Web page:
Interstate 285 (Georgia)

Interstate 285 (I-285) is an Interstate Highway loop encircling Atlanta, Georgia, for 63.98 miles (102.97 km).[1] It connects the three major interstate highways to Atlanta: I-20, I-75 and I-85. Colloquially referred to as The Perimeter, it also carries unsigned State Route 407 (SR 407), and is signed as Atlanta Bypass on I-20, I-75, and I-85.

Interstate 285 marker

Interstate 285

The Perimeter
I-285 highlighted in red
Route information
Auxiliary route of I-85
Maintained by GDOT
Length63.98 mi[1] (102.97 km)
Major junctions
Beltway around Atlanta
Major intersections
CountryUnited States
CountiesClayton, Fulton, Cobb, DeKalb
Highway system
  • Georgia State Highway System
SR 284 SR 285
SR 406SR 407 SR 408

Because of suburban sprawl, it is estimated that more than two million people use the highway each day, making it the one of the busiest interstates in the Atlanta metropolitan area, and one of the most heavily traveled roadways in the United States. During rush hour, portions of the highway slow, sometimes to a crawl.

Route descriptionEdit

I-285 is eight to twelve lanes wide, with the northern part from I-75 to SR 400 to I-85 the most heavily traveled. One segment of the highway near Spaghetti Junction (a large, flyover highway interchange northeast of Atlanta) with I-85 widens to eighteen lanes, including collector-distributor lanes. Exits are numbered clockwise, starting at the southwesternmost point at I-85, and ending just east of there where it meets I-85 again near Hartsfield–Jackson Atlanta International Airport.

Between I-85 and I-20 in southwest Fulton County, I-285 is designated as the Bob A. Holmes Freeway, where I-285 heads north, and has an interchange with the Langford Parkway. Between I-20 in northwest Atlanta and I-75 near Cumberland Mall, it is designated as the James E. 'Billy' McKinney Highway as it continues north, and starts to curve to the east just west of the I-75 interchange.

The northern portion of I-285, east of the Cobb Cloverleaf (I-75 interchange) to Spaghetti Junction (I-85 interchange), is frequently referred to as the Top End Perimeter. This section, which includes an interchange with SR 400 at exit 27 (frequently cited as the most dangerous intersections in Atlanta), is one of the busiest freeways in the United States, handling about 250,000 cars per day and crossing through Cobb, Fulton and DeKalb counties, with several interchanges (SR 141, SR 13, and I-85) bringing additional traffic to and from Gwinnett County. Through that stretch, the freeway expands from six or eight lanes to between ten and fourteen lanes.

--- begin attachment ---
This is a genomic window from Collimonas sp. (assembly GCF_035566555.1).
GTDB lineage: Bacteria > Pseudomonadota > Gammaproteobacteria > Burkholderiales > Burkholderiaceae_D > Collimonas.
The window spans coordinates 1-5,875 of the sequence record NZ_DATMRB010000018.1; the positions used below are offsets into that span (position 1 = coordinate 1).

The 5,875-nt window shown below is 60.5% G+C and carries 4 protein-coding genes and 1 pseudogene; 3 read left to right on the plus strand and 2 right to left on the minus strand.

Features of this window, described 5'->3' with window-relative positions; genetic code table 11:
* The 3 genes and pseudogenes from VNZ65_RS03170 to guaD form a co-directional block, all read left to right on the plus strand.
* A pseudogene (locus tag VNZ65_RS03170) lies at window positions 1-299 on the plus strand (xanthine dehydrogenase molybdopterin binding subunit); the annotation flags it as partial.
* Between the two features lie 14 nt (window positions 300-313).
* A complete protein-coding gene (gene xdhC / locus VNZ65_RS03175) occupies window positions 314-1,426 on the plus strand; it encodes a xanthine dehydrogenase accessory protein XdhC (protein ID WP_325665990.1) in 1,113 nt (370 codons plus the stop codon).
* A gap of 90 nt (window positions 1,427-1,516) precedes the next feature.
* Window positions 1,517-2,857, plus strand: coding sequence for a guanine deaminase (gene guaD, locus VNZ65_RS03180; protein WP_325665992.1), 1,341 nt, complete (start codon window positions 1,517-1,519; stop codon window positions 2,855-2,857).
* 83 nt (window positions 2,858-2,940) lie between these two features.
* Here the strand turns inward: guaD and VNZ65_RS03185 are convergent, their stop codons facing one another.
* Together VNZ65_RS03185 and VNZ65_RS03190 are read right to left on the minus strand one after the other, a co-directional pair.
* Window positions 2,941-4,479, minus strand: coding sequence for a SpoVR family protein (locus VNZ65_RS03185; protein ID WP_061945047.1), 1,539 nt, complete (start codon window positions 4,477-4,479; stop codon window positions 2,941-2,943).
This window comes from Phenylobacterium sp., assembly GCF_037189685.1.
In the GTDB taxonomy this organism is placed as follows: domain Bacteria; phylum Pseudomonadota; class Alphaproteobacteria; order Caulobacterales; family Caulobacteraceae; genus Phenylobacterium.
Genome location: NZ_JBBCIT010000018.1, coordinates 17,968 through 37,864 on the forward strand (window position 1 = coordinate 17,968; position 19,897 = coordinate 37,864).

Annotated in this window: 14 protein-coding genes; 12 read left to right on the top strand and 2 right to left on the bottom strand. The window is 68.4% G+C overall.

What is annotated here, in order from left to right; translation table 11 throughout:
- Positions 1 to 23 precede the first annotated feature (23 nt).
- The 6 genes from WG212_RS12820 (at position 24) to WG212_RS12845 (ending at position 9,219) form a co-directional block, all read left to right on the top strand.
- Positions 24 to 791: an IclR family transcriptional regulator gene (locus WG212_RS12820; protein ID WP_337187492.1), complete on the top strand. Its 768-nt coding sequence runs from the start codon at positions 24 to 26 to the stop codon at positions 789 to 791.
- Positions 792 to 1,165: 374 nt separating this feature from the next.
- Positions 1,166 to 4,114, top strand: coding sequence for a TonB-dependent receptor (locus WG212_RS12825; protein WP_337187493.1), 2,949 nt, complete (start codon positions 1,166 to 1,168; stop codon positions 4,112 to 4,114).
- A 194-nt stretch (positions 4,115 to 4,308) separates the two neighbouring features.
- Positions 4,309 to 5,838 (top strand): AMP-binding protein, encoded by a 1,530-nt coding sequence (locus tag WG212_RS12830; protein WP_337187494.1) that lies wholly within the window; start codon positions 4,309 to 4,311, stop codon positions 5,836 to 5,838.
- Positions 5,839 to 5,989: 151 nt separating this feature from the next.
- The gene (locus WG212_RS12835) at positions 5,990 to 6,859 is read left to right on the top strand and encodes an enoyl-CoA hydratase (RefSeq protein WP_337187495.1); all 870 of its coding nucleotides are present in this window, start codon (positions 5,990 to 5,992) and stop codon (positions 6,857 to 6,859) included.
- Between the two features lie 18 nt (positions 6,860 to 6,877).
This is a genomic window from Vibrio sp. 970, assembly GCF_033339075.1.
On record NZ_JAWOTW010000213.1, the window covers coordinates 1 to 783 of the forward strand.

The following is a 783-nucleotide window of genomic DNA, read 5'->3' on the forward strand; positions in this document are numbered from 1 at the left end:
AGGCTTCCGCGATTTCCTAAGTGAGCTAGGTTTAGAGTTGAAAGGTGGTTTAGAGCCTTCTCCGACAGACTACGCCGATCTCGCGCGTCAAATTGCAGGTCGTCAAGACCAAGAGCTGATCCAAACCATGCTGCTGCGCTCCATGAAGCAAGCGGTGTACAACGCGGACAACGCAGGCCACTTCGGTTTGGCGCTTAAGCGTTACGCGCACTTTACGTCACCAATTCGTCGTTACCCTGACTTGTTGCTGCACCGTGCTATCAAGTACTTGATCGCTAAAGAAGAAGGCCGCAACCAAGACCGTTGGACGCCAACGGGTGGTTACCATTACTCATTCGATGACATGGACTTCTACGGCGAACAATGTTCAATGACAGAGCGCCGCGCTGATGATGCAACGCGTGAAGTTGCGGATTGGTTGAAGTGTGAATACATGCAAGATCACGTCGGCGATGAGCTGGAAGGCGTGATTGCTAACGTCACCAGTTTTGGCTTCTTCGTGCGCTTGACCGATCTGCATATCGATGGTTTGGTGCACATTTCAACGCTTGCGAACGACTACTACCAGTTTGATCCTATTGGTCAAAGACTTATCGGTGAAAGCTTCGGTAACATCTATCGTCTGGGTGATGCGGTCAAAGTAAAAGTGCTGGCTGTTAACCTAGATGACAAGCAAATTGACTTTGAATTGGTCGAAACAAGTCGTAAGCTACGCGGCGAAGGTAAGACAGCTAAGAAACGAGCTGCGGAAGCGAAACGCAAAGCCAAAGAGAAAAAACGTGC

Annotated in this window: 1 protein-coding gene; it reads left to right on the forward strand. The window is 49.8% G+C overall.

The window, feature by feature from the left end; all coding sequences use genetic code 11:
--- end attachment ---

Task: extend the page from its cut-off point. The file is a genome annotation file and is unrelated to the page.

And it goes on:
While I-285 does not travel through Gwinnett County, the highway travels very close to the DeKalb–Gwinnett county line,[3] and many major highways in Gwinnett County connect to I-285, with some prominent ones being US 78, I-85, and SR 141. Major Gwinnett cities near I-285 are Peachtree Corners and Norcross.

From exit 25 to exit 27, I-285 is concurrent with US 19.

Much of Atlanta's high-end commercial real estate has developed along I-285, particularly at the northwestern I-75 and the SR 400 interchanges. Notable buildings include the 35-story King and Queen towers in the Perimeter Center business district and the Cobb Galleria complex in the Cumberland/Galleria area.

East of Spaghetti Junction, I-285's direction switches from east to south, as it connects with the Stone Mountain Freeway at exit 39, and has an interchange with I-20 at exit 46, where I-285 starts to curve towards the southwest. At exit 52, it has an interchange with Interstate 675, and heads straight west after the interchange with I-75 near the Hartsfield–Jackson Atlanta International Airport.

I-285 at the I-20 interchange east of Atlanta

A portion of the section between I-75 and I-85 on the south side of I-285 has been bridged with a new runway and taxiway of Hartsfield–Jackson Atlanta International Airport, one of only two interstates in the nation (along with I-564 in Norfolk, VA) to have an underpass beneath a runway (underpasses for taxiways do occur elsewhere). Computer animations were developed prior to construction to simulate a jumbo jet touching down on the runway from a driver's perspective. The entire highway within the tunnels is outfitted with stopped-vehicle sensors and fire detectors. Two electronic signs on either side of the tunnels can warn drivers if the tunnel is closed in an emergency. For 1.21 miles (1.95 km) in the southwest corner, I-85 occupies the median of I-285, yet the roadways remain separate.[1]